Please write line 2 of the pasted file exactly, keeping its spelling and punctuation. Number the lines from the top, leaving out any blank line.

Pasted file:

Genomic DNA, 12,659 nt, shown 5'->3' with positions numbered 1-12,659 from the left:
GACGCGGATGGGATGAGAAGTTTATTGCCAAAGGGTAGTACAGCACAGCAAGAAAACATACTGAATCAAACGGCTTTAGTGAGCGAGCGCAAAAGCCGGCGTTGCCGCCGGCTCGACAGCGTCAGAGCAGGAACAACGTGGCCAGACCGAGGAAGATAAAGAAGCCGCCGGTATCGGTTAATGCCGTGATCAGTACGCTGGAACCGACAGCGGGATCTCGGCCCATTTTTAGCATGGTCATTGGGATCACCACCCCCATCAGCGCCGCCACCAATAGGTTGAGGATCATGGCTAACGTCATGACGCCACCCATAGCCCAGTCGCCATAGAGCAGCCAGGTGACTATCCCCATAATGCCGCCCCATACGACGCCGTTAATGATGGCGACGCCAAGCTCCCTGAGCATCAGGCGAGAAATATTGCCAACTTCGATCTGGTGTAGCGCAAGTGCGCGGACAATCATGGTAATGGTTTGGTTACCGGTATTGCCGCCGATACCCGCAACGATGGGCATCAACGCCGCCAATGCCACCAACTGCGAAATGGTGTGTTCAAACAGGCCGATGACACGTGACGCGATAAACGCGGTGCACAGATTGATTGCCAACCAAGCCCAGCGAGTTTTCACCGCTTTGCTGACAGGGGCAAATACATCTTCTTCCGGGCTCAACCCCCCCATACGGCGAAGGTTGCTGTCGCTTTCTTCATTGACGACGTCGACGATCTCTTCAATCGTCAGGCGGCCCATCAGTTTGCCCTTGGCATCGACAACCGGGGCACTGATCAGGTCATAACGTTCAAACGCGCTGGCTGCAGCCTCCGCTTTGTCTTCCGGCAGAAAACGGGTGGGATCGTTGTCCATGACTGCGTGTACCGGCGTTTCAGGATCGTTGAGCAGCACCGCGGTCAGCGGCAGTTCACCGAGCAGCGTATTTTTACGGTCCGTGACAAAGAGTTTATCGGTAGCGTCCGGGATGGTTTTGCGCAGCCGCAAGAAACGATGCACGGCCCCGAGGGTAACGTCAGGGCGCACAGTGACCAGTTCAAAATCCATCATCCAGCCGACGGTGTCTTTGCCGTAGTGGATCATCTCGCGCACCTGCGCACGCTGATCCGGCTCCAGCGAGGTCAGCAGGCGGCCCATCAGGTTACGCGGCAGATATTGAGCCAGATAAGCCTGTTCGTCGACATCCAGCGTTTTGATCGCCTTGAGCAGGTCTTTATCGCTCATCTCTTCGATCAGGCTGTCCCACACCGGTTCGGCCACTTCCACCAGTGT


GACGCGGATGGGATGAGAAGTTTATTGCCAAAGGGTAGTACAGCACAGCAAGAAAACATACTGAATCAAACGGCTTTAGTGAGCGAGCGCAAAAGCCGGCGTTGCCGCCGGCTCGACAGCGTCAGAGCAGGAACAACGTGGCCAGACCGAGGAAGATAAAGAAGCCGCCGGTATCGGTTAATGCCGTGATCAGTACGCTGGAACCGACAGCGGGATCTCGGCCCATTTTTAGCATGGTCATTGGGATCACCACCCCCATCAGCGCCGCCACCAATAGGTTGAGGATCATGGCTAACGTCATGACGCCACCCATAGCCCAGTCGCCATAGAGCAGCCAGGTGACTATCCCCATAATGCCGCCCCATACGACGCCGTTAATGATGGCGACGCCAAGCTCCCTGAGCATCAGGCGAGAAATATTGCCAACTTCGATCTGGTGTAGCGCAAGTGCGCGGACAATCATGGTAATGGTTTGGTTACCGGTATTGCCGCCGATACCCGCAACGATGGGCATCAACGCCGCCAATGCCACCAACTGCGAAATGGTGTGTTCAAACAGGCCGATGACACGTGACGCGATAAACGCGGTGCACAGATTGATTGCCAACCAAGCCCAGCGAGTTTTCACCGCTTTGCTGACAGGGGCAAATACATCTTCTTCCGGGCTCAACCCCCCCATACGGCGAAGGTTGCTGTCGCTTTCTTCATTGACGACGTCGACGATCTCTTCAATCGTCAGGCGGCCCATCAGTTTGCCCTTGGCATCGACAACCGGGGCACTGATCAGGTCATAACGTTCAAACGCGCTGGCTGCAGCCTCCGCTTTGTCTTCCGGCAGAAAACGGGTGGGATCGTTGTCCATGACTGCGTGTACCGGCGTTTCAGGATCGTTGAGCAGCACCGCGGTCAGCGGCAGTTCACCGAGCAGCGTATTTTTACGGTCCGTGACAAAGAGTTTATCGGTAGCGTCCGGGATGGTTTTGCGCAGCCGCAAGAAACGATGCACGGCCCCGAGGGTAACGTCAGGGCGCACAGTGACCAGTTCAAAATCCATCATCCAGCCGACGGTGTCTTTGCCGTAGTGGATCATCTCGCGCACCTGCGCACGCTGATCCGGCTCCAGCGAGGTCAGCAGGCGGCCCATCAGGTTACGCGGCAGATATTGAGCCAGATAAGCCTGTTCGTCGACATCCAGCGTTTTGATCGCCTTGAGCAGGTCTTTATCGCTCATCTCTTCGATCAGGCTGTCCCACACCGGTTCGGCCACTTCCACCAGTGT